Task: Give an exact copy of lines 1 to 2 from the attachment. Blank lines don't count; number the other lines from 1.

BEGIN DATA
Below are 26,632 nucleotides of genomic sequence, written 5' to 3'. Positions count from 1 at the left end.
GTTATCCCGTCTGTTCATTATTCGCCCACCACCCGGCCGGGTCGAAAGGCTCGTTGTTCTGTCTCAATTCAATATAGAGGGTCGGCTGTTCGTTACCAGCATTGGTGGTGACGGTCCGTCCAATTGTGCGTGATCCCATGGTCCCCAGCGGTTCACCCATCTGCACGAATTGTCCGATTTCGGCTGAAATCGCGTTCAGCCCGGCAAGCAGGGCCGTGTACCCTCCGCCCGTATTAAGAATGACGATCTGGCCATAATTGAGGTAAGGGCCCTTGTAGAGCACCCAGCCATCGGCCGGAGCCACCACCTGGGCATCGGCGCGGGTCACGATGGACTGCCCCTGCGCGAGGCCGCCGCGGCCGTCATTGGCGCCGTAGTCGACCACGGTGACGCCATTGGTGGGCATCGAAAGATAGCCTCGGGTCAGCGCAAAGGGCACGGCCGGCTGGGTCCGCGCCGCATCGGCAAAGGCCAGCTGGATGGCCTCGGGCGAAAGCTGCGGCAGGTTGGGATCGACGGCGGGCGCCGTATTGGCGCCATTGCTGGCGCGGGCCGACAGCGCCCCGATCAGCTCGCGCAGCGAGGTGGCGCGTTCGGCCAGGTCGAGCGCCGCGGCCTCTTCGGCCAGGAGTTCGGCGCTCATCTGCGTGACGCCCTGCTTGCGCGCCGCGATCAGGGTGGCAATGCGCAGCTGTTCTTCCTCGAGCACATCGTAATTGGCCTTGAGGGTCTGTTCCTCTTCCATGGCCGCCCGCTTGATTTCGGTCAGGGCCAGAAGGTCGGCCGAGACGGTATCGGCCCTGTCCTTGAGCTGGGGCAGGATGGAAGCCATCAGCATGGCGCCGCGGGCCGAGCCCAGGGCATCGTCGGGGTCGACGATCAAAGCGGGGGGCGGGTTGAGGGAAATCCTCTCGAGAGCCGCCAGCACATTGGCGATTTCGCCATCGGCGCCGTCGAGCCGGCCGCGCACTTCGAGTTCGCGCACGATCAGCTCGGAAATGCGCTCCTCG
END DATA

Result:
Below are 26,632 nucleotides of genomic sequence, written 5' to 3'. Positions count from 1 at the left end.
GTTATCCCGTCTGTTCATTATTCGCCCACCACCCGGCCGGGTCGAAAGGCTCGTTGTTCTGTCTCAATTCAATATAGAGGGTCGGCTGTTCGTTACCAGCATTGGTGGTGACGGTCCGTCCAATTGTGCGTGATCCCATGGTCCCCAGCGGTTCACCCATCTGCACGAATTGTCCGATTTCGGCTGAAATCGCGTTCAGCCCGGCAAGCAGGGCCGTGTACCCTCCGCCCGTATTAAGAATGACGATCTGGCCATAATTGAGGTAAGGGCCCTTGTAGAGCACCCAGCCATCGGCCGGAGCCACCACCTGGGCATCGGCGCGGGTCACGATGGACTGCCCCTGCGCGAGGCCGCCGCGGCCGTCATTGGCGCCGTAGTCGACCACGGTGACGCCATTGGTGGGCATCGAAAGATAGCCTCGGGTCAGCGCAAAGGGCACGGCCGGCTGGGTCCGCGCCGCATCGGCAAAGGCCAGCTGGATGGCCTCGGGCGAAAGCTGCGGCAGGTTGGGATCGACGGCGGGCGCCGTATTGGCGCCATTGCTGGCGCGGGCCGACAGCGCCCCGATCAGCTCGCGCAGCGAGGTGGCGCGTTCGGCCAGGTCGAGCGCCGCGGCCTCTTCGGCCAGGAGTTCGGCGCTCATCTGCGTGACGCCCTGCTTGCGCGCCGCGATCAGGGTGGCAATGCGCAGCTGTTCTTCCTCGAGCACATCGTAATTGGCCTTGAGGGTCTGTTCCTCTTCCATGGCCGCCCGCTTGATTTCGGTCAGGGCCAGAAGGTCGGCCGAGACGGTATCGGCCCTGTCCTTGAGCTGGGGCAGGATGGAAGCCATCAGCATGGCGCCGCGGGCCGAGCCCAGGGCATCGTCGGGGTCGACGATCAAAGCGGGGGGCGGGTTGAGGGAAATCCTCTCGAGAGCCGCCAGCACATTGGCGATTTCGCCATCGGCGCCGTCGAGCCGGCCGCGCACTTCGAGTTCGCGCACGATCAGCTCGGAAATGCGCTCCTCG